The shoulder joint is the most mobile and least stable joint in the human body due to the shallowness of the socket and the size of the humeral head.
Typical Shoulder Injuries
The most common injuries that occur around the shoulder are injuries towards the rotator cuff muscles and tendons. Rotator cuff tears can be either from traumatic causes or from degenerative causes. Traumatic rotator cuff injury does not need to be a major trauma but can happen even from a simple fall and can affect a person of any age. Degenerative tears are more common and have more possible causes. These range from age-related degeneration to repetitive microinjuries, or a combination of both leading to tears among other possible theories. Rotator cuff injuries are also common in athletes who participate in overhead throwing sports like baseball.
The rotator cuff injuries not only have a short-term impact but can also lead to chronic injuries such as degenerative changes to the joint surfaces of the glenohumeral joint cartilage. Another problem common to the shoulder joint is ‘frozen shoulder’. This disease limits movement in the shoulder joint and the thickening of the capsule surrounding the glenohumeral joint. Pain will usually present itself before the limitation of movement sets in, but it does not seem to be the reason for the limitation of movement. Certain risk factors may be attributed to the progression of frozen shoulder like diabetes, thyroid disease and hyperlipidaemia among others. Though the recovery process may take some time, recovery from these shoulder injuries is possible, working towards restoring mobility, strength and function.
Rotator cuff tears are the most common cause of shoulder discomfort and impairment. Degenerative changes, recurrent micro traumas, severe traumatic injuries, atraumatic injuries, and secondary dysfunctions can all lead to rotator cuff tears. A rotator cuff injury can be caused by a fall on an outstretched hand, or by an impact to the shoulder. Atraumatic reasons include age-related muscle degeneration and excessive repeated movements.
After a shoulder injury, the first thing which is emphasised is mobility in the joint. This can be improved with manual mobilisation techniques to regain the lost movement. Next, strengthening of the muscles around the joint is necessary.
The main muscles that are needed to be strengthened are the rotator cuff muscles, namely
- Teres minor
These muscles work to stabilise the joint actively during movement. Progressive resistive strengthening, proprioception training, and sport-specific activities are all part of the late phases of rotator cuff injury recovery. The intensity of exercises are determined on an individual basis as the damaged tissues should not be overloaded or overstressed.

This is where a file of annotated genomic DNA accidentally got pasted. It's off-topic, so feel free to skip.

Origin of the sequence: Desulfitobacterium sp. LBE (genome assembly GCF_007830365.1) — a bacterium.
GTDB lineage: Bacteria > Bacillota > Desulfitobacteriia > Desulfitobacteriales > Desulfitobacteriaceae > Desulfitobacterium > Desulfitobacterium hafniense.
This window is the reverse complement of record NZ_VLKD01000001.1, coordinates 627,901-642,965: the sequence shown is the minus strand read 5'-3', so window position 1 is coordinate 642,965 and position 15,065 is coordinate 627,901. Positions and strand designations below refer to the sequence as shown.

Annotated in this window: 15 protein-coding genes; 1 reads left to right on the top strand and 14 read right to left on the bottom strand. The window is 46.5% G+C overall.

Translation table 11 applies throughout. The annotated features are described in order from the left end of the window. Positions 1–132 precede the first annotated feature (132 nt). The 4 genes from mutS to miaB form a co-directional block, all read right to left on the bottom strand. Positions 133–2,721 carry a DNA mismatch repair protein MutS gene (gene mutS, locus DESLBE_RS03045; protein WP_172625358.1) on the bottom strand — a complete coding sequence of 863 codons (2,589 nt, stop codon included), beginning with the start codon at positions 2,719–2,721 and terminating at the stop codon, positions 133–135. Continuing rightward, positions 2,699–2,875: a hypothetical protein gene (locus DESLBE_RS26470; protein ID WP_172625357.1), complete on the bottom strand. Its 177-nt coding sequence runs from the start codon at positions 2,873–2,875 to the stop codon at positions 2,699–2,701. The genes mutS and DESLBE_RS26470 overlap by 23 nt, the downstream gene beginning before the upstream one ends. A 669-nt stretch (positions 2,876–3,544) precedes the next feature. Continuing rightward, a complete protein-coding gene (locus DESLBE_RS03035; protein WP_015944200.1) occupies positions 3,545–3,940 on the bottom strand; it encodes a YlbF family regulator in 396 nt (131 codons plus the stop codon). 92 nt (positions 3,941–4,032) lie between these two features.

Sport Therapy for Shoulder Injuries
The sports therapy for any shoulder injuries will begin upon discharge from physiotherapy. The Patient is expected to be pain free and able to move through the normal range of motion pain free as well.
The main goal in sports therapy for shoulder injuries is to enhance stability, control, strength & mobility. In most cases, the initial phase will start with re-educating the muscles which have atrophied, especially those important for stabilization purposes. During this time, flexibility and mobility exercises will be incorporated to maintain the joint range of motion and muscle flexibility.
Progressively, focus will also be given to proprioception or joint sense, which is the main contributor to establishing good neuromuscular control and joint stability during daily activities and sports practice. With that being said, modes of exercise would gravitate from unloaded to loaded shoulder positions depending on patient tolerance.
At Terramed, we have a piece of equipment called an SRT, which both stands for and focuses on Stochastic Resonance Therapy. It consists of 2 plates that vibrate and move in random directions, causing the platform to be unstable for the user. Indirectly, this randomness feature mimics daily life situations as most injuries happen unexpectedly. In terms of shoulder rehabilitation, the SRT allows users to work on their shoulder stability in a safe environment while working on training his/her neuromuscular control.
Prevention and Reconditioning
The shoulder joint is the most mobile and least stable joint in the human body due to the shallowness of the socket and the size of the humeral head, which is noticeably too large for said socket. Unlike other joints, like the hip for example, the shoulder cannot rely on bony geometry for its stability; it has no choice but to solely rely on ligaments, tendons, and muscles. For this very reason, it is important to maintain the strength and mobility of the shoulder in order to prevent injury as shoulder injuries can occur at any time, not just during sporting events.
Due to the nature of many of our daily lives, we spend most of our time being hunched over, with our shoulders rolled in:
- In front of the computer
- Using our phones
- Doing house chores
In our prevention and reconditioning program, the goal is to prevent injury or reinjury of the shoulder. It is crucial to establish adequate mobility, as demanded by the patient’s sport or daily activity. On top of that, weak muscles have to be strengthened and tight muscles have to be released and stretched.
These exercises are specific to each individual and differ depending on injury, limitation, and goals.
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